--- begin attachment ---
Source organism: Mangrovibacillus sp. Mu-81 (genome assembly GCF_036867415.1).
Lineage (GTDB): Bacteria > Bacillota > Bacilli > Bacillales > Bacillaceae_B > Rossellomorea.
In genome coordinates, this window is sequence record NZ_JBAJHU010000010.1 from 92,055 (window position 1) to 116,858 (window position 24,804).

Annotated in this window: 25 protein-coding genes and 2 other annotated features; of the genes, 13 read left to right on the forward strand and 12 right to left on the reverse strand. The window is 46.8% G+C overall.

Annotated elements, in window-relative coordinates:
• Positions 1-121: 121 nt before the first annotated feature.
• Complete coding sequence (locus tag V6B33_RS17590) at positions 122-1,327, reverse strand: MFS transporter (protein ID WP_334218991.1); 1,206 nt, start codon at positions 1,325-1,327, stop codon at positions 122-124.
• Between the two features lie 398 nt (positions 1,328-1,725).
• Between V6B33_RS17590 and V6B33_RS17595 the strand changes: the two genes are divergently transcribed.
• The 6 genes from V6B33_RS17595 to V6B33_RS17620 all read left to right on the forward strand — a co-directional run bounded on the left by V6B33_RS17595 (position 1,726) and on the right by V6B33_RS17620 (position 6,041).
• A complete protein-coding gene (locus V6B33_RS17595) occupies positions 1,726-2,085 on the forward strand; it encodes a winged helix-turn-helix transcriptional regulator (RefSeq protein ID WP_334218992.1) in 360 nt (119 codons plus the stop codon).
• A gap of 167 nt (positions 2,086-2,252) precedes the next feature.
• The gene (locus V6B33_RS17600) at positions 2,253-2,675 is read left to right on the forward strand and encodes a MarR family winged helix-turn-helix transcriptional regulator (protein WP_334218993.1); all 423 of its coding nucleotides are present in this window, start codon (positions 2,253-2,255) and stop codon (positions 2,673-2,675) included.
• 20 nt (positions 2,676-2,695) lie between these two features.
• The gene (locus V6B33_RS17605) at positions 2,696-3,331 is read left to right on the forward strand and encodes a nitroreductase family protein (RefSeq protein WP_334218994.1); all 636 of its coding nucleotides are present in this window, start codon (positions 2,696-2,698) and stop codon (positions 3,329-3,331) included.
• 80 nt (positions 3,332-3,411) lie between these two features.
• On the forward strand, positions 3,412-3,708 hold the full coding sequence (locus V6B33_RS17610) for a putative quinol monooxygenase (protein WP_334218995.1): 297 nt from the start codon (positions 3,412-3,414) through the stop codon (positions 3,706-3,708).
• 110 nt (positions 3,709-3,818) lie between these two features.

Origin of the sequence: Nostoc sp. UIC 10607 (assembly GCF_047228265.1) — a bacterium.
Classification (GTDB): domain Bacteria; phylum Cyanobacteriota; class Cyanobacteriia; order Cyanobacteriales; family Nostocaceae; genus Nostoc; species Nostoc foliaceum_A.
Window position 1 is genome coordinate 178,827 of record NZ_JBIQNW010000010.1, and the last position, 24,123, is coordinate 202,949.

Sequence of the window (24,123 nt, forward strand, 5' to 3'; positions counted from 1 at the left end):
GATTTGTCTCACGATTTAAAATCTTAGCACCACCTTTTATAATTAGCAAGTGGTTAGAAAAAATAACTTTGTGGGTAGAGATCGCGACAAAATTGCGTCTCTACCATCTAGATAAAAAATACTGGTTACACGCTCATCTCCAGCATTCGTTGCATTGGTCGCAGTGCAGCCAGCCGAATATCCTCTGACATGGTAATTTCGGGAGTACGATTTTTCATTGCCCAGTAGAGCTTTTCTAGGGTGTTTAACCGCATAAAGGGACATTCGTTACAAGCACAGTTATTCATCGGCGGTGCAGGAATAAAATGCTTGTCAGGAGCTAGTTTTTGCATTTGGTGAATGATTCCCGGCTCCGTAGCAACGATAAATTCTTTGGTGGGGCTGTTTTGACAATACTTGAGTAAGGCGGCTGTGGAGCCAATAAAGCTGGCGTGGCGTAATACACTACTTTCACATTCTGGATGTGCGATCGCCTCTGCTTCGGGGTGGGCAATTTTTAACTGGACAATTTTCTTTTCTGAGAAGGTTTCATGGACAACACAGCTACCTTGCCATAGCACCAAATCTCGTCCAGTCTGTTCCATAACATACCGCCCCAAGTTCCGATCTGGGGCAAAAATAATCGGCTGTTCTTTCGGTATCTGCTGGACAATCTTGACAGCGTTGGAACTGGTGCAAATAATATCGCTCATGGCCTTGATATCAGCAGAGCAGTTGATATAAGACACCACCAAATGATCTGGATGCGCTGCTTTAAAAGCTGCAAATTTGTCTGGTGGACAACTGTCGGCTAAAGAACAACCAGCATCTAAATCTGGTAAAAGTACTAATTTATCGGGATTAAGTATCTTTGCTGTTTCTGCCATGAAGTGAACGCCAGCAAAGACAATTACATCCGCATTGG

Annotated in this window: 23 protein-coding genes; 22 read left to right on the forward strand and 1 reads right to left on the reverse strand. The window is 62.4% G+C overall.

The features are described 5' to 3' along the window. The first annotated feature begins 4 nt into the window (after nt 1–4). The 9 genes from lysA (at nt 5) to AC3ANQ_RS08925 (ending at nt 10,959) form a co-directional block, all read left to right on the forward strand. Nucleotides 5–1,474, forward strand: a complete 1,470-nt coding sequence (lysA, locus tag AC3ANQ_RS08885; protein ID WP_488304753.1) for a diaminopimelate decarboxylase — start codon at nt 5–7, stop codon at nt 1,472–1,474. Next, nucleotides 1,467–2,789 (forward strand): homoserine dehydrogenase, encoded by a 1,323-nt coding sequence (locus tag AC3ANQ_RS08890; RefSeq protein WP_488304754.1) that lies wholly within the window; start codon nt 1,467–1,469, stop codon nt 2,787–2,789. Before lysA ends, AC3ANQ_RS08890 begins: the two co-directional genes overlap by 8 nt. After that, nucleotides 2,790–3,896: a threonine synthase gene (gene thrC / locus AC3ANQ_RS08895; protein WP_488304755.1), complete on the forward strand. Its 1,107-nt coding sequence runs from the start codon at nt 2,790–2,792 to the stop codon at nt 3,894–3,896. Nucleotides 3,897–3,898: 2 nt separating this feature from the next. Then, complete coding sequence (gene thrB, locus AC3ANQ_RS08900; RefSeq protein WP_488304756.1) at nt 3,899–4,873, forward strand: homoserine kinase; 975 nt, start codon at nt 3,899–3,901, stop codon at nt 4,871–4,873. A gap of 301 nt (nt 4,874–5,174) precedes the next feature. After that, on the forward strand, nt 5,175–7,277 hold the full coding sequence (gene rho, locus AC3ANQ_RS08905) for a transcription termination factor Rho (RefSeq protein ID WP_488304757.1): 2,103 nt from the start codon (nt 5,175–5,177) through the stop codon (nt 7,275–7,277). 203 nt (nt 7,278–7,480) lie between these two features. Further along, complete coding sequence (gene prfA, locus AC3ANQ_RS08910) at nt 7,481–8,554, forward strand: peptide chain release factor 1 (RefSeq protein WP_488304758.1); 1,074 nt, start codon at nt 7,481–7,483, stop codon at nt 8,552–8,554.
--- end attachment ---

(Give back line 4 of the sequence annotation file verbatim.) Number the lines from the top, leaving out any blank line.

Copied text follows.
Annotated in this window: 25 protein-coding genes and 2 other annotated features; of the genes, 13 read left to right on the forward strand and 12 right to left on the reverse strand. The window is 46.8% G+C overall.